You know that a place that shares its name with a wine that put it on the map is always in the mood for some hearty celebration. This Portuguese island is a good time year round, with beach parties and still-wiggling seafood-and-wine dinners being the main attraction. As the year end approaches, Madeira’s party culture unravels onto the streets with huge, oceanfront fireworks displays, wine flowing freely on the streets, and fun drunk locals that’ll deny their ability to understand your broken Spanish until the sun comes up.
Hitting Harbin on New Year’s means getting yourself in position for their annual ice sculpture festival that goes off on January 5th. The city’s ice artists party hard enough to unfreeze their snow-sculpting hands on the 31st, and you’re welcome to throw your body heat into the mix. Once you’ve had ample time to sleep off the NYE hangover, you’ll be visually blown with huge ice structures made entirely of snow and lights, towering in a glittering snowy paradise.
Who doesn’t love a little excess, especially on the day of the year when you’re allowed to go all out? Uzbeks believe that huge amounts of food, everflowing drinks and crazy loud music, will bring an abundant year. Like many Eastern European nations, New Year’s means dressing up kind of like Santa Claus (with a lady sidekick that dresses like a snow princess,) parading around the city’s squares and photo-bombing every tourist in sight. These dudes are also all about their not-so Christmas trees and there is a gigantic one up for New Year’s at Independence Square.
Isle of Man
If one of your resolutions this year is to show the world you have a big ol’ set of cajones, the aptly-named “Isle of Man” is the place to do it. From the island that brought you the TT motorcycle race, an annual competition where at least one fatality is the norm, comes a new way to prove you’ve got testosterone to spare. On the first day of the year, man-enough people jump into the frigid (9°C) waters around the island not once, but four times, taking shots of dark rum in between dips to show that ocean who’s boss. All of this scrotum-scrunching commotion is done to raise money for charity. Perk up your nips and man-up!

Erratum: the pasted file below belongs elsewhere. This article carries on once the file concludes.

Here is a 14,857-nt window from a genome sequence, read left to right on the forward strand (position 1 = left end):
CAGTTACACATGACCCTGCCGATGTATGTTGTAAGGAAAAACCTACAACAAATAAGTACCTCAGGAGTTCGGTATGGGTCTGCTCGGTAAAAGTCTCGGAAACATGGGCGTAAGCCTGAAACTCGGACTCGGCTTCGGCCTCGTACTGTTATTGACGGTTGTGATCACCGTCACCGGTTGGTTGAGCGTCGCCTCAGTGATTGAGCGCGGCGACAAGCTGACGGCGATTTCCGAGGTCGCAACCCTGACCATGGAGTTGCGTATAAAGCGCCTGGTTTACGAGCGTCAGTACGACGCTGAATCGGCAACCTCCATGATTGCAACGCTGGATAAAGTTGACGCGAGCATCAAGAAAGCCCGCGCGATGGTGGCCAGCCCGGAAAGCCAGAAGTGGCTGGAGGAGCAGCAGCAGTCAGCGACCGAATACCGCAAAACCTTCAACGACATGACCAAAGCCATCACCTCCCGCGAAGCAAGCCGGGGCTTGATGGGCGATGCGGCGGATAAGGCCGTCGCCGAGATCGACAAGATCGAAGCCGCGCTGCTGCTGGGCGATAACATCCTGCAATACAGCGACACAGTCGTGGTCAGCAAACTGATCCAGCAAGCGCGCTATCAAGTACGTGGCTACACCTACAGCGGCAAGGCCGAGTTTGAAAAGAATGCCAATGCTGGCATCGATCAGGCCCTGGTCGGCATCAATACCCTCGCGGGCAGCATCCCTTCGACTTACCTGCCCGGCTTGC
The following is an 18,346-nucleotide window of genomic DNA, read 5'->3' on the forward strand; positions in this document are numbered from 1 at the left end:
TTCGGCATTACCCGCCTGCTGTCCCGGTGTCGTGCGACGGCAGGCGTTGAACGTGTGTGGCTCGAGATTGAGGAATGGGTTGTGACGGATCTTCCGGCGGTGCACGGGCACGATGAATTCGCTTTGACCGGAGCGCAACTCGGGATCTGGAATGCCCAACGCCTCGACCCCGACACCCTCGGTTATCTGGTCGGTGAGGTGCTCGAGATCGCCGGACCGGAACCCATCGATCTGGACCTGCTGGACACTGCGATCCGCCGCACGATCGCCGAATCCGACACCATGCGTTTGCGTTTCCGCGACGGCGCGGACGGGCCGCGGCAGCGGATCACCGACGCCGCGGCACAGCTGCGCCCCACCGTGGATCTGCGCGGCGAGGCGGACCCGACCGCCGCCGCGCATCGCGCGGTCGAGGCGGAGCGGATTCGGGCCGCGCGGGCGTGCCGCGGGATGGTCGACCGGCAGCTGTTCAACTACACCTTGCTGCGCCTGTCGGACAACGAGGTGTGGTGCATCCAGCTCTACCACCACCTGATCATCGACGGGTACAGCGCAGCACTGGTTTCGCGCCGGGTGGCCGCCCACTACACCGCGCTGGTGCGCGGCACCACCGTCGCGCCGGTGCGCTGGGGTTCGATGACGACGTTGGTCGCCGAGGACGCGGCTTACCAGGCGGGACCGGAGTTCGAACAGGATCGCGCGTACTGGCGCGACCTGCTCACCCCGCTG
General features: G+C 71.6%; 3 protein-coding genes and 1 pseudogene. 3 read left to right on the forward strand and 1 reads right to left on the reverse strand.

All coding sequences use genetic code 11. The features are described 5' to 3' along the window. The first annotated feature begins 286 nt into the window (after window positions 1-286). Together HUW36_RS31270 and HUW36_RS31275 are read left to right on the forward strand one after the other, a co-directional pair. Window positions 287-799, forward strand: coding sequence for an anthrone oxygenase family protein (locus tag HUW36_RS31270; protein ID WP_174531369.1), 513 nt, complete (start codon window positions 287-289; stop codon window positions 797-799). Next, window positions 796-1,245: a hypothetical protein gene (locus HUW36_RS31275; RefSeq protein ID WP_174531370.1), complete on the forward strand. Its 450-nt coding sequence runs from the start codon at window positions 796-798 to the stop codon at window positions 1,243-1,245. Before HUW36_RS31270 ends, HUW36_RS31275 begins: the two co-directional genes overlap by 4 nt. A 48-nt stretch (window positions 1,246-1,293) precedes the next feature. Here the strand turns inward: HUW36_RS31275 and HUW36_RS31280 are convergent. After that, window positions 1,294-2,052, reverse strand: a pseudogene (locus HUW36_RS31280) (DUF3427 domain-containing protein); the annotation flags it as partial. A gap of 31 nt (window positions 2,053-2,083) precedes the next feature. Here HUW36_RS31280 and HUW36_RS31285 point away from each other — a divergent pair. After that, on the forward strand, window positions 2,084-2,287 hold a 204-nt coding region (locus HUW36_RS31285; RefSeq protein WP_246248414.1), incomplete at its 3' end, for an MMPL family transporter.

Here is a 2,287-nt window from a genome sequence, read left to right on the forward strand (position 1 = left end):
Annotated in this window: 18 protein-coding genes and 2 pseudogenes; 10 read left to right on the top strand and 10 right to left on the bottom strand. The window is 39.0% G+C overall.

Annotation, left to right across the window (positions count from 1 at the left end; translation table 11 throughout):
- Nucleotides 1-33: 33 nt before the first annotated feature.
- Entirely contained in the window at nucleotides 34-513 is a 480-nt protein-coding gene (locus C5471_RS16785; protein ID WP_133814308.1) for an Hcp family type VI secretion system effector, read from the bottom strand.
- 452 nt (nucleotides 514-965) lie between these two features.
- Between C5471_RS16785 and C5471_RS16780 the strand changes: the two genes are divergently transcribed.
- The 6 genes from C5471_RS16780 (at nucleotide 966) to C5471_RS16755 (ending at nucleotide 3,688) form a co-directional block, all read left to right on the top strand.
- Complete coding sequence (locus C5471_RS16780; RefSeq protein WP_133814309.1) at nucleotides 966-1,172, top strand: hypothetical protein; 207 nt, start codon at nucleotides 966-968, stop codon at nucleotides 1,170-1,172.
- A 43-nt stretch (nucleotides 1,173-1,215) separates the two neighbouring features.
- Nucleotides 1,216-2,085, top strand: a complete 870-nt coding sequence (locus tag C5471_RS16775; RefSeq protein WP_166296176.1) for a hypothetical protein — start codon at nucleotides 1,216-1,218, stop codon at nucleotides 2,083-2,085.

Cape Town, South Africa
Aside from all the regular New Year’s elements (fireworks, parties, and midnight screaming), Cape Town kicks it up a decibel with their take on Carnival. The Kaapse Klopse is a giant minstrel festival, parade, and singing competition that goes down on January 2nd. Up to 13,000 musical troupes march around the city in brightly-colored clothing, singing their hearts out to bring in the New Year with a clamor. The outsider’s eye may see something reminiscent of insanely racist blackface minstrels from our own country’s sordid past, but this festival is just the opposite. It is a celebration of the survival of the Cape’s diverse community through the Apartheid and is a way for people of all skin colors to participate in the performing arts. Since it happens on January 2nd, your ears will get a chance to rest up after NYE and be ready for another auditory beating.
We say it every year, but this year we mean it even more: Go to Rio. 2014 will be a special year for the city with the Olympics and World Games all coming to sweat on their soil. Be there to witness the usual madness taken to new, sports fanatic extremes.